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## DC in the CIC-FIR filter result

Honored Contributor II
1,560 Views

Hi All,

I have attached a figure showing my filter issue. Please subtract 28 MHz from the x axis values (it was a typo). It is apparent that there is a strong DC peak in the plot. My question is how to reduce the DC to the noise level?

This fft result is generated by the following process:

Input signal: 28.05 MHz (generated from signal generator)

Input sample rate: 160 MHz

Output sample rate: 250 KHz

NCO frequency: 28 MHz

CIC decimation rate: 160

Fir decimation rate: 4

Cutoff frequency (fir filter): 100 KHz

The design is doing digital down-conversion for the input signal with total decimation rate 640. First, the mixer generates the baseband I and Q signals, input signal multiplied with cos and (-sin) from NCO. Then the cic filter does decimation by 160 for both baseband I and Q signals. The results of cic filter are sent to the fir filter to perform the cic compensation and decimation by 4. The plot shows the result of fft of (y = I + Q*j). The peak at 50KHz is correct (28.05 MHz on the plot) but the peak on 0 Hz (28MHz) is wrong.

Many Thanks,

Lee
14 Replies
Honored Contributor II
159 Views

Looks like you have overlooked dc gain in your system. Most likely your cic filter.

In fact cic filter or fir or mixer must take care of dc.

for cic dc gain = (R*M)^N (R = 64 in your case, M is comb stages, N = cascade stages).

If dc gain is only due to cic then if (R*M)^N is power of 2 you can discard lsbs to get unity dc gain and so avoid designing division.

For fir if sum of coeffs = 1 (normalised) then it is ok otherwise rescale them.
Honored Contributor II
159 Views

Hi Kaz,

Thanks a lot for the reply.

Lee
Honored Contributor II
159 Views

Hi Kaz,

How to reduce DC in the mixer stage? I think my dc is generated from the mixer stage. I checked the baseband I and the 0 frequency is -5 dbm and (+-)50KHz is +66 dbm when the noise level is about -47 dbm. I guess I need to reduce the DC to around noise level. These results are from ModelSim. (Note the digram above is from the FPGA not modelsim).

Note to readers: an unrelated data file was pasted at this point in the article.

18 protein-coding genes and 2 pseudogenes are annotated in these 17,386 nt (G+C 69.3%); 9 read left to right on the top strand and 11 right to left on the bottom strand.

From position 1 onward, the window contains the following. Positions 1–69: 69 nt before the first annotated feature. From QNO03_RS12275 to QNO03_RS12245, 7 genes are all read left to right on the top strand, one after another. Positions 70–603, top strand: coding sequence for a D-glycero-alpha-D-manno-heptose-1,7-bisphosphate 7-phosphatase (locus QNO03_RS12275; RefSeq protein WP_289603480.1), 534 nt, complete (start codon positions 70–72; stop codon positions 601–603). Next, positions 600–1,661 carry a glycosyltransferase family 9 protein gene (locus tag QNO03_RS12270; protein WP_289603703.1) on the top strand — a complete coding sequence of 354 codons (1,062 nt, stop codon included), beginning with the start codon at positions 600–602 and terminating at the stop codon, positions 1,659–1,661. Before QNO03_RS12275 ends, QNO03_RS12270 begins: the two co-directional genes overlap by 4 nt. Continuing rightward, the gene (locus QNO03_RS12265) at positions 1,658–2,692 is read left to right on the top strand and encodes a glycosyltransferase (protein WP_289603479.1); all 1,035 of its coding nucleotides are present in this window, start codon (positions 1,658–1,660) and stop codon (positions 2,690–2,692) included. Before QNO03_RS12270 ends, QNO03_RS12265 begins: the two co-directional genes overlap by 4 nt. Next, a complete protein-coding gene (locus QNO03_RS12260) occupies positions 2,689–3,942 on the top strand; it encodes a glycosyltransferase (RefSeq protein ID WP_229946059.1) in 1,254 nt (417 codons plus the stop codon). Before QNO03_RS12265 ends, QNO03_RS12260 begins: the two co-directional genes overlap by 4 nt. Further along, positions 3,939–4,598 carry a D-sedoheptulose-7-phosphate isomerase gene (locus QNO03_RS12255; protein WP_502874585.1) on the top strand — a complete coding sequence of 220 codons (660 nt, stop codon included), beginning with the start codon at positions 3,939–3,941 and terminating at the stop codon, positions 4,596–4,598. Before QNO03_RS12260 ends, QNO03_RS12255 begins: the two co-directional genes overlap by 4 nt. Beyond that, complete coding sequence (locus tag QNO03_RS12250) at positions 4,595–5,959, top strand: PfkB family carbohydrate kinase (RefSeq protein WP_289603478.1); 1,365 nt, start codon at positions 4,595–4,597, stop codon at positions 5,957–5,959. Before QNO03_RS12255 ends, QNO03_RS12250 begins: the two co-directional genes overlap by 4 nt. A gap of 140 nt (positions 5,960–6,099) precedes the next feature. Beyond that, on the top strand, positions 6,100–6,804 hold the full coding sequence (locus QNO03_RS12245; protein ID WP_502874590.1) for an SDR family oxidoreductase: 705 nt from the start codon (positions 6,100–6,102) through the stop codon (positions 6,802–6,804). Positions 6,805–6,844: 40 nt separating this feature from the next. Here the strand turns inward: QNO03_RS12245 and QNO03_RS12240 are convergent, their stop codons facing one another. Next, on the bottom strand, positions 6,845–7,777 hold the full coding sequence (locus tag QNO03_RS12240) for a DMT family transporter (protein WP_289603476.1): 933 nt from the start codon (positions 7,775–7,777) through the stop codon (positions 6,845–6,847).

I have discarded 28 bits from the cic output so the DC should be not from cic. The sum of fir coefficient is 4. I will rescale it to 1.

Many Thanks,

Lee
Honored Contributor II
159 Views

You can check dc gain of CIC and FIR by injecting it with step input.

if you can't achieve unity by discarding LSBs then you can rescale FIR to any value compensate for overall gain.

Mixer will cause dc if there is power in a frequency that is shifted to dc at mixing. For example if your NCO is at 1MHz then any power in 1MHz (or its multiples) will move to dc (or alias to dc). You wiil then need LPF before mixing.
Honored Contributor II
159 Views

Hi Kaz,

Thanks for the comments. I will update you how we actually solved the DC issue next week.

Lee
Honored Contributor II
159 Views

Hi Kaz,

My DC issue was mainly happening in the mixing. I have attached the matlab plot of my baseband results.

The input is 28.05 MHz which is 124 dBm above 28MHz where as the nco 28 MHz cosine/sin is 115 dBm above 28.05MHz. These show that the input and nco sin/cos does not cause major DC.

However, in the 16 bit baseband result (i+j*Q), the DC is 1 dBM and the 50KHz peak is 82 dBm. This is a strong DC. Interestingly, in the 32 bit baseband plot, the DC has been reduced to -71dBm. This shows that increase in the baseband bit width reduces the DC significantly. Do you have any idea why?

Many Thanks,

Lee
Honored Contributor II
159 Views

I think you are confused.

dBm has no meaning here, you probably mean dB. Even dB depends on how you see spectrum. Don't worry about these figures.

Why you mention nco cosine only? I expect nco to be cos/sin

what matters is this:

Your input signal is centred at 28.05MHz and is real only I assume. Ok what s your nco frequency? that is the key to any dc. if your nco is -28.05 or +28.05 then you are pushing signal to dc
Honored Contributor II
159 Views

Hi Kaz,

NCO's sin and cos frequency is 28MHz. So the baseband signal has a strong peak at 50KHz (28.05 - 28 MHz = 50 KHz).

28.05 MHz Input bit width: 16 bits

28 MHz NCO bit width: 16 bits

The 32 bit baseband signal (I+j*Q) shows the relatively small DC. But 16 bit baseband (casting the lower 16 bits) shows very strong DC, as shown in the plot above . Why is that?

Many Thanks,

Lee
Honored Contributor II
159 Views

you should keep the MSBs otherwise you distort the signal. remove 15 LSBs.

Honored Contributor II
159 Views

I used 16 MSBs and still got strong DC.

Honored Contributor II
159 Views

That is what you should get by design. you are moving input tone at 20.05MHz using nco at 20MHz so you should expect output to be at 50KHz. This is not dc per se but your design target.

Honored Contributor II
159 Views

Hi Kaz,

I got two major peaks in the 16 bit baseband signal. The main peak is 82 dB at 50 KHz and the second peak is 1 dB of DC whereas the noise level is around -100 dB. This 1dB DC is not acceptable. Once I extended the baseband signal to 32 bits, the DC reduced to -71 dB where as the 50KHz still still the same 82 dB. This reduced DC is what I want. I just have no idea why extending the baseband bit width reducing the DC level. I copied this technique from a project without knowing what is the theory behind it.

Lee
Honored Contributor II
159 Views

such tiny dc spike is likely due to truncation. do rounding instead of direct truncation. Normal rounding will do. alternatively do dc non-biased rounding.

Honored Contributor II
159 Views